The Growing Middle-Class Solar Market
By Robert Habermann, Pace Energy and Climate Center 2017-2018 Equitable Access to Sustainable Energy Fellow
The Lawrence Berkeley National Laboratory (“LBNL”) recently released a report titled, Income Trends of Residential PV Adopters, that identifies a growing correlation between photovoltaic solar adoption and moderate-income households. This report also comes on the heels of a GTM Research and PowerScout study that revealed middle-income homeowners make up 70% of solar customers in California, Massachusetts, New York and New Jersey. The developing data on solar adoption by moderate-income homes is positive news for the industry, for ratepayers and for states seeking to transition to more resilient and distributed grid. Yet, is a new dawn for the adoption of rooftop solar upon us? Maybe. One thing we can confidently discern: the data disproves the deceptive argument that solar is for the wealthy and that most households can’t afford to install rooftop panels.
Both reports recognize the importance of using the correct household-level data in the studies. Household-level data provides a more granular and accurate look at adoption trends while avoiding the zip-code level bias (i.e. extensive income variations within zip codes) that many “solar adoption” reports have utilized in the past. The LBNL report builds upon the GTM Research study by taking an even wider geographical scope, surveying 13 states of which this data is available for a majority of the market. The results clearly show a trend towards the adoption of solar by moderate-income households. If you look at Figure 2, the median income for PV adopters has declined from $100k in 2010 to $87k in 2016, while the income gap between PV adopters and owner-occupied households (“OO-HHs”) has dropped from 27% to 10% during that same time. LBNL notes in the report that the four highest-income states (CA, CT, DC and MA) have even reached “income party,” that the median income of OO-HHs is at or below the median income of PV adopters.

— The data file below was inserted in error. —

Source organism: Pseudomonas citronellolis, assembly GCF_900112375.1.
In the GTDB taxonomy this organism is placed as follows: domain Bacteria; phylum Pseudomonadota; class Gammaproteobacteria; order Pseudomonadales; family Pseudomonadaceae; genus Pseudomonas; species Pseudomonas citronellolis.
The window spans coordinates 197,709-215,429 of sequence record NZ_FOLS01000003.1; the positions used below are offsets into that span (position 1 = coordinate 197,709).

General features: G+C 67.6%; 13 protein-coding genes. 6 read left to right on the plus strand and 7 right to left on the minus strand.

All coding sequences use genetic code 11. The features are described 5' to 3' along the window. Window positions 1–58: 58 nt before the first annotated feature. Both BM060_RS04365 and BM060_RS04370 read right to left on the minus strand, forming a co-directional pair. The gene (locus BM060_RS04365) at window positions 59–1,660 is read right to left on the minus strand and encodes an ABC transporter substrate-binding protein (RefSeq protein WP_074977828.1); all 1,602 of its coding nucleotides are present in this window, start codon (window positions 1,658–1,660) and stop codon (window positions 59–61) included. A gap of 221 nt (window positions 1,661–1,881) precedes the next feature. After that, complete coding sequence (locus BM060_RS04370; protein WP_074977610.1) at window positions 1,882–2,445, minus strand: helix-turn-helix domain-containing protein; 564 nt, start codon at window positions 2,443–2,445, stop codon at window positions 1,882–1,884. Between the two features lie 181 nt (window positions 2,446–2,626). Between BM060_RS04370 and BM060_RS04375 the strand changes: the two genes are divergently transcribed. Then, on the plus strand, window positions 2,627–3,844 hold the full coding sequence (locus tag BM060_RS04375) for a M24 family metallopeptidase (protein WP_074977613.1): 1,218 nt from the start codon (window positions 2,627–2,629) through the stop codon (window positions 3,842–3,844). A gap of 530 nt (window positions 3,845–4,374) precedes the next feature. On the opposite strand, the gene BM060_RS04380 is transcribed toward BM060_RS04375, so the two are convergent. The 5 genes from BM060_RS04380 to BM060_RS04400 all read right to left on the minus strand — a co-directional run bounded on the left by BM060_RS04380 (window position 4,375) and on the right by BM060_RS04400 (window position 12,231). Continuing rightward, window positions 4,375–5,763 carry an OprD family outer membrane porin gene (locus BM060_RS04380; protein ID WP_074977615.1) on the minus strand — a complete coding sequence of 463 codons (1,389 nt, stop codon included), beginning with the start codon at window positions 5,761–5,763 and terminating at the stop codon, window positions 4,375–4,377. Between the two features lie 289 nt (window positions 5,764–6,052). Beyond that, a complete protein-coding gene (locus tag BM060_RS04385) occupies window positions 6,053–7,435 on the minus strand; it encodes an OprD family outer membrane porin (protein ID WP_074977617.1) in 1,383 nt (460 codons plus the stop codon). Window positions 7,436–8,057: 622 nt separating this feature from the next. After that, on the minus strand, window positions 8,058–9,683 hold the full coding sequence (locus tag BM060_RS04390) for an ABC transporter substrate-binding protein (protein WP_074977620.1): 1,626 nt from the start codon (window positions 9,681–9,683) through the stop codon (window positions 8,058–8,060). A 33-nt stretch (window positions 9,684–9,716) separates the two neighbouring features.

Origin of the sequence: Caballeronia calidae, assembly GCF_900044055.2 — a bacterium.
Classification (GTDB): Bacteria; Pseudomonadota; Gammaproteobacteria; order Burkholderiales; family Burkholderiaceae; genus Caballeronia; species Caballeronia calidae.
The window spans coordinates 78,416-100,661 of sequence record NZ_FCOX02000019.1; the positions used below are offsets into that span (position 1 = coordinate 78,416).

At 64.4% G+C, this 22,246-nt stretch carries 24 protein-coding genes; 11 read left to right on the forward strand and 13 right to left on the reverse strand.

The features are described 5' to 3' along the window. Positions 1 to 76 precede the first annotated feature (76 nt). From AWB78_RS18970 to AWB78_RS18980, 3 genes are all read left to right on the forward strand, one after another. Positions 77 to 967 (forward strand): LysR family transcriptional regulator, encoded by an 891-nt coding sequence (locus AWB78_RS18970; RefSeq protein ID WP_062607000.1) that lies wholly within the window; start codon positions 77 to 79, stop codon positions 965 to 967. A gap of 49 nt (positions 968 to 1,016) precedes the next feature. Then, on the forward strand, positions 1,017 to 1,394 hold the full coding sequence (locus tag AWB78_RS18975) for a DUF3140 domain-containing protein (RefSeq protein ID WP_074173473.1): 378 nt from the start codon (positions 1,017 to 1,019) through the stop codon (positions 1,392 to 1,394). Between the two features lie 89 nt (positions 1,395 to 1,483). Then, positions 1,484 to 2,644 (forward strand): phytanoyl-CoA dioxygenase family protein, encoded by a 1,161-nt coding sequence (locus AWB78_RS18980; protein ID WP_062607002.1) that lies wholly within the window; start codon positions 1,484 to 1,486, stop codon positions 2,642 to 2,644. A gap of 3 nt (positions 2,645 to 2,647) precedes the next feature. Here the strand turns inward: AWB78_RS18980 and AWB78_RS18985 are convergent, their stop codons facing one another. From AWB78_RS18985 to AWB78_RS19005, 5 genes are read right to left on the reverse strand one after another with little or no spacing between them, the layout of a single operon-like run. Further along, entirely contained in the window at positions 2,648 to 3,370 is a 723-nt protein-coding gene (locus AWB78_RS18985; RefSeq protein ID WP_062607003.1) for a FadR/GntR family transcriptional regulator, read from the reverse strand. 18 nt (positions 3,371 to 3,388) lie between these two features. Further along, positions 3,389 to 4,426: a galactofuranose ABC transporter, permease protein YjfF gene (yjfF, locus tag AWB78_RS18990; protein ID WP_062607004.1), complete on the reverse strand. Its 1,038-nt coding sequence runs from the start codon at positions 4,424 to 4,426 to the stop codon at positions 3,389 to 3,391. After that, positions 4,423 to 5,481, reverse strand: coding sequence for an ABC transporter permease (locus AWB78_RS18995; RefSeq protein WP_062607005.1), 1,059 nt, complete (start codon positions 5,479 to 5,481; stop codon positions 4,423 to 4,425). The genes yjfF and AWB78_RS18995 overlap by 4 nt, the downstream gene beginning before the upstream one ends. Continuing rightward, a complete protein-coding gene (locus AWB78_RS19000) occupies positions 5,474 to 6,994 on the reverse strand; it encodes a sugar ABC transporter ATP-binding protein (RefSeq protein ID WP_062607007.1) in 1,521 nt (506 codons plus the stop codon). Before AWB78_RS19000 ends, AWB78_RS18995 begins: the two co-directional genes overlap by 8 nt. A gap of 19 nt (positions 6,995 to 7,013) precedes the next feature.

What is driving this trend towards PV adoption by moderate income households? LBNL offers a few ideas: The declining cost of PV solar, efforts by public institutions and solar firms to target low-to-moderate income (“LMI”) customers, third-party ownership models, and a general maturation of the market coupled with customer awareness. Yet, further measures can be taken to close the gap between PV adoption and income and secure more equitable access to the residential solar market.
The LBNL report highlights a few key elements that can be addressed:
- Finding: Home-ownership, which correlates with higher income, drives differences in PV adoption among income groups.
Recommendation: Solar policy needs to address the split-incentive issue to accommodate for renters and those living in multi-family buildings.
- Finding: LMI households have a higher rate of third-party ownership of their residential PV systems.
Recommendation: State policy should allow lease providers to take advantage of and pass along ownership incentives to LMI customers.
- Finding: Residential PV system size is notably smaller for LMI households.
Recommendation: Rate structures must be designed to recognize the value of solar to the grid and not simply incentivize higher electricity consumption.
It should also be noted that participation in a community shared solar project provides an avenue for LMI customers to obtain the benefits of solar without needing a rooftop system. Therefore, state policy should support regulations that promote development of community-based solar.
The Pace Energy and Climate Center is currently working on all of these issues in the Value of Distributed Energy Resources proceeding in New York State. The Center also continues to advocate for solar policy that serves LMI customers with written testimony submitted throughout the country in regulatory and rate-case proceedings.